The x-ray and ultrasound didn't show anything suspicious, so I felt a little better, until yesterday. My neck felt a little sore for some reason, so I started prodding around and felt something on my neck where it meets my collar bone. I convinced myself again that the cancer must be in my lymphatic system. So I called my doctor's office again. The PA called me back and said they looked at my x-ray again, and they reassured me that I was going to be okay and that there was nothing wrong.

After I hung up the phone, I started sobbing. It's a good thing Jonas and Liam were at preschool, and Graham was asleep, because I basically broke down. Not because anything is physically wrong, but because I am so tired of being scared all the time. And I haven't wanted to talk to anyone about how I feel, because I don't want to burden anyone. Besides, no one seems to understand anyway.

So I knelt down to talk to the only person who does understand. I didn't say much, mostly just cried. It was one of those times that I "knew not what I should pray for as I ought: but the Spirit itself made intercession for me with groanings which cannot be uttered." (Romans 8:26)

I prayed, and cried, and then I sat there and listened. A peace came over me, and words came to my mind, reassuring me (for the hundredth time) that I am healed; that I'm going to be okay; that I am going to be around for a while. I was reminded that I need to be patient as my body continues to heal.

I've also been thinking a lot today about a story Gordon B. Hinckley once told. He was talking about how he was discouraged on his mission, and he received a letter from his father saying, "Dear Gordon, I have your letter... I have only one suggestion: Forget yourself and go to work." He said he made a pledge to try to give himself to the Lord, and after that, "the fog lifted, the sun began to shine in his life." I know this works. Whenever I forget about myself and focus on helping other people, my fears dissipate, and I am filled with hope and happiness. So if you ever see me mumbling to myself, I am probably saying, "Sarah, forget yourself, and go to work."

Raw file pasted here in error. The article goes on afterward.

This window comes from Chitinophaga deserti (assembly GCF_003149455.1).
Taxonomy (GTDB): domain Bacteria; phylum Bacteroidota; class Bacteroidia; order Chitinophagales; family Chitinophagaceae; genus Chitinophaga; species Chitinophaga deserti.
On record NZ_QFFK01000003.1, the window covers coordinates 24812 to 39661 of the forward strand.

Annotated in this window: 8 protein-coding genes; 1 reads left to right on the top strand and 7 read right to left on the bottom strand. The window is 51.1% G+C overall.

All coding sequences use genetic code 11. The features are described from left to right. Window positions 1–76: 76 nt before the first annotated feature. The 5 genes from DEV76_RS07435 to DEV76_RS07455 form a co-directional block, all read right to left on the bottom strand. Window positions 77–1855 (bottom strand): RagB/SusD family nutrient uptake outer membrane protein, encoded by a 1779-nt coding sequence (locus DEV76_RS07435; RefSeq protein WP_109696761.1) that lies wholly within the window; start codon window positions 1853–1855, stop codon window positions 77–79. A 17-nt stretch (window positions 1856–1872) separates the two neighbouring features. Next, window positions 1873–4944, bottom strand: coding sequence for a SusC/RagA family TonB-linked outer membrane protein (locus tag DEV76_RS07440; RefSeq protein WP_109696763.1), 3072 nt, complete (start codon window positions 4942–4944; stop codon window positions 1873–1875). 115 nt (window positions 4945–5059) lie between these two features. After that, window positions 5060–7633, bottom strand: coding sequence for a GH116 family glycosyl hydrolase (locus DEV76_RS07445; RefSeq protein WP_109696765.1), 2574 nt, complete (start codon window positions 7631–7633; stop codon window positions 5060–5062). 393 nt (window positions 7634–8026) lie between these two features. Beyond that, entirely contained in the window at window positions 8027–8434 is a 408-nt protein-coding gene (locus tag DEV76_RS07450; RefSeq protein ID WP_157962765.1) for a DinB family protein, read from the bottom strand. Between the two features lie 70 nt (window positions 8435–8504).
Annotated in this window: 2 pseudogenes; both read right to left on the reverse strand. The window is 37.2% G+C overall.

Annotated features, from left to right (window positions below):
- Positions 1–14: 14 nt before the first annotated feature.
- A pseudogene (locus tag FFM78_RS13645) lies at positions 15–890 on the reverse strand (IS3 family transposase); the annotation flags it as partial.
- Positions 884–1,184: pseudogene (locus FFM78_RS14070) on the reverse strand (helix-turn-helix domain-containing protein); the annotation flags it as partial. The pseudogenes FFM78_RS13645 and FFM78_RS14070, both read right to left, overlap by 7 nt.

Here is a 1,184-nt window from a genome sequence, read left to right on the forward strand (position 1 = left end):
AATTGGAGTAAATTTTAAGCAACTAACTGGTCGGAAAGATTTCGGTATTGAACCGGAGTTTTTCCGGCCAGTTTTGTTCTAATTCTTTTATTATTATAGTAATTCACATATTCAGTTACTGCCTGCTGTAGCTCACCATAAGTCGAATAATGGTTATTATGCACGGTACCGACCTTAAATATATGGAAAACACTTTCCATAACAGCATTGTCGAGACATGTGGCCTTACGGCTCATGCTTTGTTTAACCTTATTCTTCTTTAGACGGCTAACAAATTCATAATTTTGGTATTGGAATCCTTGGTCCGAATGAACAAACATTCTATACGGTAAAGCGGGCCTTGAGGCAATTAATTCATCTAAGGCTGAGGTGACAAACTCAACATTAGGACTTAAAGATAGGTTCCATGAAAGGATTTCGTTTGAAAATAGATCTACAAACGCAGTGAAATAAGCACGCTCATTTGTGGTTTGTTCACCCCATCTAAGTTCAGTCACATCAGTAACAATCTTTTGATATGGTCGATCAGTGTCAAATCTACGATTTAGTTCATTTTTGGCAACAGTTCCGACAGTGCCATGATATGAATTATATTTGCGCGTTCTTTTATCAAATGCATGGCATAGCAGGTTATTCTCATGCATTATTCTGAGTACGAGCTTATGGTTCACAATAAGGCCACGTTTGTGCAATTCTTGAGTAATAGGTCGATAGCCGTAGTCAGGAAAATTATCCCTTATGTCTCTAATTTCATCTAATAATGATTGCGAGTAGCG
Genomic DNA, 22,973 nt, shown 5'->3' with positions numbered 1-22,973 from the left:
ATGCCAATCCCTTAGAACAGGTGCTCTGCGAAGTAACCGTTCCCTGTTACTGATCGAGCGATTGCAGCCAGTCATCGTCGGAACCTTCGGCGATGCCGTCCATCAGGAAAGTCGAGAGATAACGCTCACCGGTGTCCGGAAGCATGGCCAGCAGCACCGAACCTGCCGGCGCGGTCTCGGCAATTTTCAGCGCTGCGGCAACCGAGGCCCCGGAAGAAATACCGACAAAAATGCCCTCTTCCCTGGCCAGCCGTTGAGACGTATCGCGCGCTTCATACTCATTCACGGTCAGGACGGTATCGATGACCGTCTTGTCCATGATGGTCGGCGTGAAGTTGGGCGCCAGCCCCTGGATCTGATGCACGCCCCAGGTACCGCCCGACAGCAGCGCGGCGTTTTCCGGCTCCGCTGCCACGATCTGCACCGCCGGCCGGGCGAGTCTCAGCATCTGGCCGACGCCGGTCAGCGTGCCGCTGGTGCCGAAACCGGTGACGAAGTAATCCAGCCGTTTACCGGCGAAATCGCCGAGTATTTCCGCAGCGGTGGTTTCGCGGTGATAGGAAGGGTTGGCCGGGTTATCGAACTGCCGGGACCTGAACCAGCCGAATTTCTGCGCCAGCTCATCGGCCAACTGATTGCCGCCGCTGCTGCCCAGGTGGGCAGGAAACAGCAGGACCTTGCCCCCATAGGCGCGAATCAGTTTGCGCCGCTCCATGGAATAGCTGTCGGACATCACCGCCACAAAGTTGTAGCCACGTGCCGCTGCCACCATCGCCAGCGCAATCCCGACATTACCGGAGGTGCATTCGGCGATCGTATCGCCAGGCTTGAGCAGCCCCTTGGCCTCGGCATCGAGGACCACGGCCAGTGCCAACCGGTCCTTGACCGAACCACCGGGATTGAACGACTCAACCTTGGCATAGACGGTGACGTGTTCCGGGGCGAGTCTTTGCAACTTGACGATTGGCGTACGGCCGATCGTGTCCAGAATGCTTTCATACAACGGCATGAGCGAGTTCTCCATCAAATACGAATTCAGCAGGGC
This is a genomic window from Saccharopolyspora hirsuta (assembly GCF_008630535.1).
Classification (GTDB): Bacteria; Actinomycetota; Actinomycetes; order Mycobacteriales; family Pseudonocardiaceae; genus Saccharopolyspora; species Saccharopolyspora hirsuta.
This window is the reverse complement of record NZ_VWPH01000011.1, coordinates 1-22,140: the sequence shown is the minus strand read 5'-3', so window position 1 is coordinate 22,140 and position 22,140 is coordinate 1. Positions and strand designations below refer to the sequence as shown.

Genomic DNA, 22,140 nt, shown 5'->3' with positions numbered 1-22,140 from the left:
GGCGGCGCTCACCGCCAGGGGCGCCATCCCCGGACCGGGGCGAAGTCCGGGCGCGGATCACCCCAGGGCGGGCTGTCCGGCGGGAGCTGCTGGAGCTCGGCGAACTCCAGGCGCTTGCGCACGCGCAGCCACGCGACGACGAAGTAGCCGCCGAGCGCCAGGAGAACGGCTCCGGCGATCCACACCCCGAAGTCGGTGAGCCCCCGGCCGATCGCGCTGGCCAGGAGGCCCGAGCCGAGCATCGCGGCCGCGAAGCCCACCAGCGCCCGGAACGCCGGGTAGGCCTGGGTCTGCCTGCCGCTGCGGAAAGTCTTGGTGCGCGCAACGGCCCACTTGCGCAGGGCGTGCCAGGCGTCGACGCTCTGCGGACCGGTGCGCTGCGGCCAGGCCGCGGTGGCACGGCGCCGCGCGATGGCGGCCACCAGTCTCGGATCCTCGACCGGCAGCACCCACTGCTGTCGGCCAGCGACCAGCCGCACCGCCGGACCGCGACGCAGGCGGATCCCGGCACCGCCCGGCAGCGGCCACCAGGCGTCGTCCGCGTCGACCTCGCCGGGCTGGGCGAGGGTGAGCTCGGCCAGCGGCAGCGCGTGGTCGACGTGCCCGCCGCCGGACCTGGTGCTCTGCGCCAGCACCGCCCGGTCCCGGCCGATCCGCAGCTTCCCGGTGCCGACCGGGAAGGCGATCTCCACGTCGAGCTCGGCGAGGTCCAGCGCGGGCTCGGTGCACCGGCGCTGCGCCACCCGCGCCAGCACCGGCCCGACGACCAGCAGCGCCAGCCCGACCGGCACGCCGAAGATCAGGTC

Okay, now here is the uplifting part:

Tonight, Keith showed me an inspiring video:

It was exactly what I needed. It was a great reminder that it doesn't matter what cancer has done to my body, as long as I am still here for my family.

Friday, April 9, 2010

Running, Writing, & Hypochondria

The fear that I felt last month has mostly gone away. Most of the time I feel at peace and hopeful that the cancer will never return. I spend a lot of time reflecting on the blessings I received during treatment, my patriarchal blessing, and experiences in the temple that reassured me that I still have too much work to do to leave this life yet.

But a few days ago, a little vein popped out on the top of my wrist, and it was all bruised around it (I don't remember hitting it on anything), and I noticed a few tiny red dots on my skin. I've also had a low-grade fever since my hysterectomy (almost 8 weeks ago). So of course, I turned to the most reliable source of panic-inducing information: the internet. I discovered that these are some of the symptoms of leukemia. So for a couple days, I was panicking, thinking the cancer had spread to my bone marrow. I called my doctor, and they had me come in for a blood test, not because they were concerned, but because they wanted me to stop panicking.

Well, my blood looked great, and they said if the cancer was in my bone marrow, it would have affected my blood counts. But they also have no idea what is causing the fever, or the protruding vein and bruise ("maybe you hit your wrist," they said). But they don't think my symptoms have anything to do with my cancer. They aren't too concerned about the fever since it is low, but hopefully it will go away on its own so I can stop worrying about it!

Yesterday I went running for the first time in a year. I put Graham in a stroller and ran behind Jonas and Liam on their bikes. It was such a beautiful day and it felt wonderful to run without getting tired. We went to the church parking lot and Jonas got off his bike and raced me. Of course I let him win.

I've been writing like crazy lately, working on my book for a couple hours every day. It is a novel I started working on three years ago (what can I say, I've had some serious setbacks). I've made a goal to finish the rough draft by May 19th. Keith is being so supportive. He wrote "May 19" on our bathroom mirror with a dry-erase marker to remind me, and he gives me time to write every night while he puts the boys to bed. The only problem is I've been staying up way too late, because once I get in the zone, I can't stop!

Wednesday, March 3, 2010

Stalking Tigers